Smaller than both the original and H2 Hummers, the H3 was based on the Chevy Colorado pickup, but ultimately deviated too far away from the Hummer formula.
We think we can all agree that the Hummer H1 is a very cool vehicle, and there was definitely a reason for the H2. People wanted the utility and all of the imposing looks of the H1 in a more practical road-going package. Some of the cool, however, was lost in the transition from H1 to H2, but when made a whole lot smaller for the H3... well, it just looks silly. That's not to say it wasn't a capable vehicle, because it actually was, but to say it was a real Hummer would be pushing it.
The history of the Hummer goes back to 1984, when AM General began producing the M998 High Mobility Multipurpose Wheeled Vehicle, which is often abbreviated as HMMWV, and pronounced "Humvee". AM General would begin selling a civilian version, initially known simply as Hummer, in 1992. GM would buy the rights to the Hummer line in 1999, at which point the civilian version of the HMMWV would become known as the H1. Following this, in 2003, GM would launch the H2. This was narrower than the H1, but longer, and still undeniably huge. This was the inevitable endpoint of the SUV trend which had started in the Nineties.
There was a certain amount of silliness which came with the H2, plastic parts masquerading as genuine military-grade off-roading equipment, but the sheer size and audacity of the H2 largely made up for this. The exact thing which the Hummer brand didn't need was a smaller and more practical vehicle, but that is exactly what they got in 2005 with the H3. This was basically a Chevy Colorado in a Hummer costume, and the rebadging is even more obvious than it was in turning a GM truck chassis into the H2. Like the Colorado, the H3 is actually a genuinely capable off-road machine, and this would be difficult to deny.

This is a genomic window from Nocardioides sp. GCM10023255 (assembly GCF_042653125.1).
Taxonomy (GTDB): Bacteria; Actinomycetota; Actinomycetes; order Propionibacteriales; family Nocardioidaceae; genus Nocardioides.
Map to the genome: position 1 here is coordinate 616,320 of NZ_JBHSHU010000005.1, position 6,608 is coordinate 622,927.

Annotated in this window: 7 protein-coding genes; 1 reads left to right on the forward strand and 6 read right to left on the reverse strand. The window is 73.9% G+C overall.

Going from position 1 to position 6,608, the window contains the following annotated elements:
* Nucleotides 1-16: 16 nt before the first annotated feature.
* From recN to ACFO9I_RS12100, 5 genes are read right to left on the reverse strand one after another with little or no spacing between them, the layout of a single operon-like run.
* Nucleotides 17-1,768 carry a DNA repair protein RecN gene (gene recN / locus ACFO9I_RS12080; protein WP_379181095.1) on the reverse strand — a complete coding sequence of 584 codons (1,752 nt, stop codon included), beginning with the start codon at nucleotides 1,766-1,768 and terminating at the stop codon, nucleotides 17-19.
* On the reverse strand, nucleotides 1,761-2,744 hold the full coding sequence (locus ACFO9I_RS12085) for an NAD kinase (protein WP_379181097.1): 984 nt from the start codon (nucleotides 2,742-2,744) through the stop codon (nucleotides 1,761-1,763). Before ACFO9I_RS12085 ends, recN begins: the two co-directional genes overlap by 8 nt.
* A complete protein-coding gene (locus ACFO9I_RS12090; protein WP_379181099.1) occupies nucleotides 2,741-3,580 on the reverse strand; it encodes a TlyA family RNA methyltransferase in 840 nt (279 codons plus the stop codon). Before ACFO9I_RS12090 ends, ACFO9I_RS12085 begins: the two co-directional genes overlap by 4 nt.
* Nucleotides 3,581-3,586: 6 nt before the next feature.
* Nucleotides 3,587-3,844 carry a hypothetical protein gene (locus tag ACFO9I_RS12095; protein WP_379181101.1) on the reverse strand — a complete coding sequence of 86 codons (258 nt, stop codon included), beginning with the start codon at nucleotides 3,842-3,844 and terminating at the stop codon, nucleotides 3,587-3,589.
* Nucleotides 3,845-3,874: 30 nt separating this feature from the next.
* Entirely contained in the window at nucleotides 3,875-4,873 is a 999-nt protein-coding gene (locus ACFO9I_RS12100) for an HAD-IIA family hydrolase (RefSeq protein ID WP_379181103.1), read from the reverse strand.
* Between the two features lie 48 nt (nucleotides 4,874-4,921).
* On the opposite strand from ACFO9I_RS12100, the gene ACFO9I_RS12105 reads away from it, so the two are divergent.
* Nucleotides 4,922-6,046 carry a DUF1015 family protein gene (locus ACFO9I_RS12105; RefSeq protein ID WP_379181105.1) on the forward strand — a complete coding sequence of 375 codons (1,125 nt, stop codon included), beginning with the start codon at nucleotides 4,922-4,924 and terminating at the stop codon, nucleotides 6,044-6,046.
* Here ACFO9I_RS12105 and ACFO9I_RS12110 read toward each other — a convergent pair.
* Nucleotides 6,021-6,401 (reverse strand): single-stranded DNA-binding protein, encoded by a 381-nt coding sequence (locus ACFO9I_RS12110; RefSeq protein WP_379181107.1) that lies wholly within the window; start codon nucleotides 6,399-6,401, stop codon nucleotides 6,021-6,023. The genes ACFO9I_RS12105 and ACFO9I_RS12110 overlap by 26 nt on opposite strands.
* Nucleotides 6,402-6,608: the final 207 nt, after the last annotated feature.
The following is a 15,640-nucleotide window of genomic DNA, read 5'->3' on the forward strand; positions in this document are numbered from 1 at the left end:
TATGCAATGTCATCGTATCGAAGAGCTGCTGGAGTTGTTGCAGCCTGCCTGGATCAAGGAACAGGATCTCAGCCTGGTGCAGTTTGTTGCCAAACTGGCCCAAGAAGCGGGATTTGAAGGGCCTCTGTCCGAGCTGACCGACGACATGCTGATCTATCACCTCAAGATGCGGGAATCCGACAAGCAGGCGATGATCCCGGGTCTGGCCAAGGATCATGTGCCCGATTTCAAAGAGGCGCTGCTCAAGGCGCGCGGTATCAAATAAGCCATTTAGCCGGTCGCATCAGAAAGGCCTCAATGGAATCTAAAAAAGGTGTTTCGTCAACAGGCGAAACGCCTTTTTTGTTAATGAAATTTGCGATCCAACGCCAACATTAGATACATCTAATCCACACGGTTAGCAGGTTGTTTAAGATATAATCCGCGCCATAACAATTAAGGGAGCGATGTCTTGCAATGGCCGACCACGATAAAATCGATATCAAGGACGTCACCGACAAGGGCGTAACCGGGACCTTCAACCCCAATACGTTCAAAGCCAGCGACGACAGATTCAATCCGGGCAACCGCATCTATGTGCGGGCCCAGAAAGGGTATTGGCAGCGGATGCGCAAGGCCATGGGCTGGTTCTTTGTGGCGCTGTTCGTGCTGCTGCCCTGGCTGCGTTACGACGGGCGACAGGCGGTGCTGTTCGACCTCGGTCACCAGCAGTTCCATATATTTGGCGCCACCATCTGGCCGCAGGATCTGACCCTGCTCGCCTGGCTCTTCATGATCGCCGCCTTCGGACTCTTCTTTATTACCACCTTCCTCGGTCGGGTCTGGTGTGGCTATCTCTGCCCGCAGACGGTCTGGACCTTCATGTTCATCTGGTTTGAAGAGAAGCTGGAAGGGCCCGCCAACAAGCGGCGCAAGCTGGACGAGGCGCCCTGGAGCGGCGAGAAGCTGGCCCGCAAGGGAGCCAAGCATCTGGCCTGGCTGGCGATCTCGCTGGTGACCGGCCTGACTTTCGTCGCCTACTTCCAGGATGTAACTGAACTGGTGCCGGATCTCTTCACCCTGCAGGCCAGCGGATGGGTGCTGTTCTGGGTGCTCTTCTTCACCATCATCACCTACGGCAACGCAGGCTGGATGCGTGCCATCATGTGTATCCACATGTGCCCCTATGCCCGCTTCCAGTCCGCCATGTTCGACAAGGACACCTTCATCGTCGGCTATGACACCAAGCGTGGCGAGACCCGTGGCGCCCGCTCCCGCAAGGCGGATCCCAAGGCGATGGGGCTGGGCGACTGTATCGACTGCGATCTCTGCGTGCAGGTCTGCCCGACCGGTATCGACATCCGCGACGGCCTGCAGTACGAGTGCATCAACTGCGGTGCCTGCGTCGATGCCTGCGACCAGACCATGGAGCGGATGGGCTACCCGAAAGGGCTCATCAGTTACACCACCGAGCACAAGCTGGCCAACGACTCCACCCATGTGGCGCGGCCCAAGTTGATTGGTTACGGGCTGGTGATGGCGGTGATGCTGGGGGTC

But how many of these does the average person ever actually see off-road outside of a commercial? In the end, the H2 and the H3 are still pretend military vehicles, no matter how capable they are, and it is therefore perception and not actual capabilities which are important. And even though the H2 could get away with playing dress-up, the H3 definitely could not. The H3 was launched with a 3.5-liter five-cylinder engine and full-time all-wheel drive. This was enlarged to 3.7 liters in 2007 and then a V8 option was made available in 2008. Five-cylinder models were painfully slow, as the platform and engine were really designed for a much lighter pickup body.
There was a pickup-bodied version of the H3 sold for a time, but you were basically always better off going for the V8. It had 9.7 inches of ground clearance, could ford 24 inches of water (the same as the H2) and had approach and departure angles that made it capable of scaling a 16-inch vertical wall. It was basically about the most capable mid-sized SUV you could buy, but genuine capability has been shown not to really be what most SUV buyers are looking for. It's possible that the H3 damaged the credibility of the Hummer brand, but it would also be pointless to speculate too much on that subject.
The decline and fall of the Hummer brand coincided with the economic meltdown, the end of the SUV trend, GM's own implosion and about another thousand factors as well. It would have been interesting to see what would have happened if the 2005 conditions had held for a bit longer, but we'll never know. One thing is for certain: when a vehicle's entire purpose is to be big, brash and imposing, the thing you do not do is make it smaller and more practical. That's not why people bought Hummers.